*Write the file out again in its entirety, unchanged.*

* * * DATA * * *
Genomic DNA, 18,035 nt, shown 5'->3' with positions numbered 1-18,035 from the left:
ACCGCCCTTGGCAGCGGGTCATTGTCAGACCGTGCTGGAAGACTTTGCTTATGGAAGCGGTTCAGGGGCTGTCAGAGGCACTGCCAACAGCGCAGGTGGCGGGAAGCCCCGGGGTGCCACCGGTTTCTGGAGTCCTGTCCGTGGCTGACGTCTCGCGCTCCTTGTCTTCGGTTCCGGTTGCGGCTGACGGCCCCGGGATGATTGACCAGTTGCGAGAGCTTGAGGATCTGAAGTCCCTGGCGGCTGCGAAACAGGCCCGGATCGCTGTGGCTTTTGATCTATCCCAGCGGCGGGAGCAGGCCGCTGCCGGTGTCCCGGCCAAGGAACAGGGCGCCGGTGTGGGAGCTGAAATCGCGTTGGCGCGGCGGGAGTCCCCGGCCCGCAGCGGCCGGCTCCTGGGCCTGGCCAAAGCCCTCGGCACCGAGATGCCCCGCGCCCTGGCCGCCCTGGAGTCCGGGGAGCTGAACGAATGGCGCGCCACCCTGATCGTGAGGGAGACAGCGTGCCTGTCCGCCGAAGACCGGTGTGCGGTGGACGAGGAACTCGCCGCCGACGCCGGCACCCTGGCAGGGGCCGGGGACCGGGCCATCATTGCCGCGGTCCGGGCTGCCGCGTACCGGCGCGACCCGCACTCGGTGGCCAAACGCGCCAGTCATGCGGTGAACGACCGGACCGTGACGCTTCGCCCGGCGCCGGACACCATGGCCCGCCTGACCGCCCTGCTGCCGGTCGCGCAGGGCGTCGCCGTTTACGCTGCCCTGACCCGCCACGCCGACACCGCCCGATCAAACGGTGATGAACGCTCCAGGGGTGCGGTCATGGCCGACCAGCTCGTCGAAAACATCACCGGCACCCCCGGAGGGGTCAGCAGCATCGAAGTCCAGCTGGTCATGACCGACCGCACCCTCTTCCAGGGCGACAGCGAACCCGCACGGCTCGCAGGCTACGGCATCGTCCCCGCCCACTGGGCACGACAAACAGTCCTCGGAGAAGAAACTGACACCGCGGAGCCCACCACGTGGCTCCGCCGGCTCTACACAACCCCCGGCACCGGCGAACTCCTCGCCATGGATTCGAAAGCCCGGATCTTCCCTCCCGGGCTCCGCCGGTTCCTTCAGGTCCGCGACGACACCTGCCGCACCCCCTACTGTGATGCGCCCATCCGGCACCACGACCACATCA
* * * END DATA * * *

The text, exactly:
Genomic DNA, 18,035 nt, shown 5'->3' with positions numbered 1-18,035 from the left:
ACCGCCCTTGGCAGCGGGTCATTGTCAGACCGTGCTGGAAGACTTTGCTTATGGAAGCGGTTCAGGGGCTGTCAGAGGCACTGCCAACAGCGCAGGTGGCGGGAAGCCCCGGGGTGCCACCGGTTTCTGGAGTCCTGTCCGTGGCTGACGTCTCGCGCTCCTTGTCTTCGGTTCCGGTTGCGGCTGACGGCCCCGGGATGATTGACCAGTTGCGAGAGCTTGAGGATCTGAAGTCCCTGGCGGCTGCGAAACAGGCCCGGATCGCTGTGGCTTTTGATCTATCCCAGCGGCGGGAGCAGGCCGCTGCCGGTGTCCCGGCCAAGGAACAGGGCGCCGGTGTGGGAGCTGAAATCGCGTTGGCGCGGCGGGAGTCCCCGGCCCGCAGCGGCCGGCTCCTGGGCCTGGCCAAAGCCCTCGGCACCGAGATGCCCCGCGCCCTGGCCGCCCTGGAGTCCGGGGAGCTGAACGAATGGCGCGCCACCCTGATCGTGAGGGAGACAGCGTGCCTGTCCGCCGAAGACCGGTGTGCGGTGGACGAGGAACTCGCCGCCGACGCCGGCACCCTGGCAGGGGCCGGGGACCGGGCCATCATTGCCGCGGTCCGGGCTGCCGCGTACCGGCGCGACCCGCACTCGGTGGCCAAACGCGCCAGTCATGCGGTGAACGACCGGACCGTGACGCTTCGCCCGGCGCCGGACACCATGGCCCGCCTGACCGCCCTGCTGCCGGTCGCGCAGGGCGTCGCCGTTTACGCTGCCCTGACCCGCCACGCCGACACCGCCCGATCAAACGGTGATGAACGCTCCAGGGGTGCGGTCATGGCCGACCAGCTCGTCGAAAACATCACCGGCACCCCCGGAGGGGTCAGCAGCATCGAAGTCCAGCTGGTCATGACCGACCGCACCCTCTTCCAGGGCGACAGCGAACCCGCACGGCTCGCAGGCTACGGCATCGTCCCCGCCCACTGGGCACGACAAACAGTCCTCGGAGAAGAAACTGACACCGCGGAGCCCACCACGTGGCTCCGCCGGCTCTACACAACCCCCGGCACCGGCGAACTCCTCGCCATGGATTCGAAAGCCCGGATCTTCCCTCCCGGGCTCCGCCGGTTCCTTCAGGTCCGCGACGACACCTGCCGCACCCCCTACTGTGATGCGCCCATCCGGCACCACGACCACATCA